For example, in this case it is agreed that Allied's actual lost profit on the transaction was $4,462.50, while application of the market-contract price formula would yield damages of approximately $150,000.   In Market Damages, supra, Simon and Novack describe the courts as divided on the issue of whether market damages, even though in excess of the plaintiff's loss, are appropriate for a supplier's breach of his delivery obligations and observe:  “Strangely enough, each view has generally tended to disregard the arguments, and even the existence, of the opposing view.   These two rival bodies of law, imposing in appearance, have passed each other like silent ships in the night.”  (92 Harv.L.Rev. 1395, 1397.)   In Buyer's Remedies, supra, Professor Childres similarly points out that the courts have generally not undertaken any real analysis of the competing considerations involved in determining the correct measure of damages in such circumstances.  (72 Nw.U.L.Rev. 837, 844 et seq.)   We will undertake such an analysis.

Professors White and Summers, after noting their belief that “the Code drafters did not by [section 2–713] intend to put the buyer in the same position as performance would have” (White & Summers, Uniform Commercial Code, supra, at p. 224), advance two possible explanations for the section.   First, they suggest that it is simply a historical anomaly:  “Since cover was not a recognized remedy under pre-Code law, it made sense under that law to say that the contract-market formula put buyer in the same position as performance would have on the assumption that the buyer would purchase substitute goods.   If things worked right, the market price would approximate the cost of the substitute goods and buyer would be put ‘in the same position ․’  But under the Code, 2–712 does this job with greater precision, and 2–713 reigns over only those cases in which the buyer does not purchase a substitute.   Perhaps the drafters retained 2–713 not out of a belief in its appropriateness, but out of fear that they would be dismissed as iconoclasts had they proposed that the court in noncover cases simply award the buyer any economic loss proximately caused by seller's breach.”  (Ibid.)

They conclude, however, that probably the best explanation for section 2–713 “is that it is a statutory liquidated damage clause, a breach inhibitor the payout of which need bear no close relation to plaintiff's actual loss.”  (White & Summers, Uniform Commercial Code, supra, at p. 225.)   They then observe that this explanation conflicts with the policy set forth in section 1–106, which provides in subdivision (1):  “The remedies provided by this code shall be liberally administered to the end that the aggrieved party may be put in as good a position as if the other party had fully performed but neither consequential or special nor penal damages may be had except as specifically provided in this code or by other rule of law.”  (Emphasis added.) 6  They find section 2–713 consistent, however, with a belief that plaintiffs recover too little and too infrequently for the law of contracts to be effective, and offer no suggestion for resolution of the conflict.  (Ibid.)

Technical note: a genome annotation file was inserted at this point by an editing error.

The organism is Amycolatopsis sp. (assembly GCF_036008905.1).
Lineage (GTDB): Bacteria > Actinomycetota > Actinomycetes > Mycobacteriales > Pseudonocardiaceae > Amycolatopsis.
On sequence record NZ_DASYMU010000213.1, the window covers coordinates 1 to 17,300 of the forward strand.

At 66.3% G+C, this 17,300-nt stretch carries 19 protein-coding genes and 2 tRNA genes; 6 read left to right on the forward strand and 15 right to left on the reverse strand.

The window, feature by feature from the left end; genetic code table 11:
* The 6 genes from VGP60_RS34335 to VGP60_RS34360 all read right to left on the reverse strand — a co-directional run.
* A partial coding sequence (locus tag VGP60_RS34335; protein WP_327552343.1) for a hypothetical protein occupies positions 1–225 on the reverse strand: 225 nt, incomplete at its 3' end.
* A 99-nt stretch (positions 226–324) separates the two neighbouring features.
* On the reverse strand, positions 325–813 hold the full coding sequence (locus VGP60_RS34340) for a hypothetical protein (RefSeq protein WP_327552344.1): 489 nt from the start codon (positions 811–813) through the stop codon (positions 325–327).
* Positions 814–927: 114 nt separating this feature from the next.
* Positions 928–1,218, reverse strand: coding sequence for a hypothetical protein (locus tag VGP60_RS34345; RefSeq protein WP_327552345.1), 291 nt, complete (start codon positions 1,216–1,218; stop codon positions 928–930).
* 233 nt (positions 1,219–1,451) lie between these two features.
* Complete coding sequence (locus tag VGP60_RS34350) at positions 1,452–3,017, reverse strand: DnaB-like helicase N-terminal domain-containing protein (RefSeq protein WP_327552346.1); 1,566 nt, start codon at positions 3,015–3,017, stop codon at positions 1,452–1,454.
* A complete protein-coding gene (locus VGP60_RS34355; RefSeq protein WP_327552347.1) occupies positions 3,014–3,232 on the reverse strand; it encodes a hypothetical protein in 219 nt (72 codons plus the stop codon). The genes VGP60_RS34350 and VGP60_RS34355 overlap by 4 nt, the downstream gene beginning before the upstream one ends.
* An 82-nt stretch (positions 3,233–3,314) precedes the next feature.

In her article Remedies for Breach of Contracts, supra, then-Professor Peters 7 states:  “Perhaps it is misleading to think of the market-contract formula as a device for the measurement of damages․  An alternative way of looking at market-contract is to view this differential as a statutory liquidated damages clause, rather than as an effort to calculate actual losses.   If it is useful in every case to hold the party in breach to some baseline liability, in order to encourage faithful adherence to contractual obligations, perhaps market fluctuations furnish as good a standard as any.”  (73 Yale L.J. 199, 259.)   She does not discuss the conflict between the market-contract formula and the “only as good a position as performance” policy embodied in section 1–106.

Simon and Novack state:  “While it is generally recognized that the automatic invocation of market damages may sometimes overcompensate the plaintiff, a variety of arguments have been employed by commentators and courts to justify this result:  the desirability of maintaining a uniform rule and of facilitating settlements;  the public interest in encouraging contract performance and the proper functioning of the market;  the prevention of defendant's unjust enrichment;  the restoration of the very ‘value’ promised to plaintiff;  and the inherent difficulty and complexity of proving actual economic losses not encompassed within the contract terms.”  (Fns. omitted;  Market Damages supra, 92 Harv.L.Rev. 1395, 1403.)   That a defendant not be unjustly enriched by a bad faith breach is a concern widely shared by commentators and courts.  (Id., at p. 1406, fn. 51, and cases there cited.)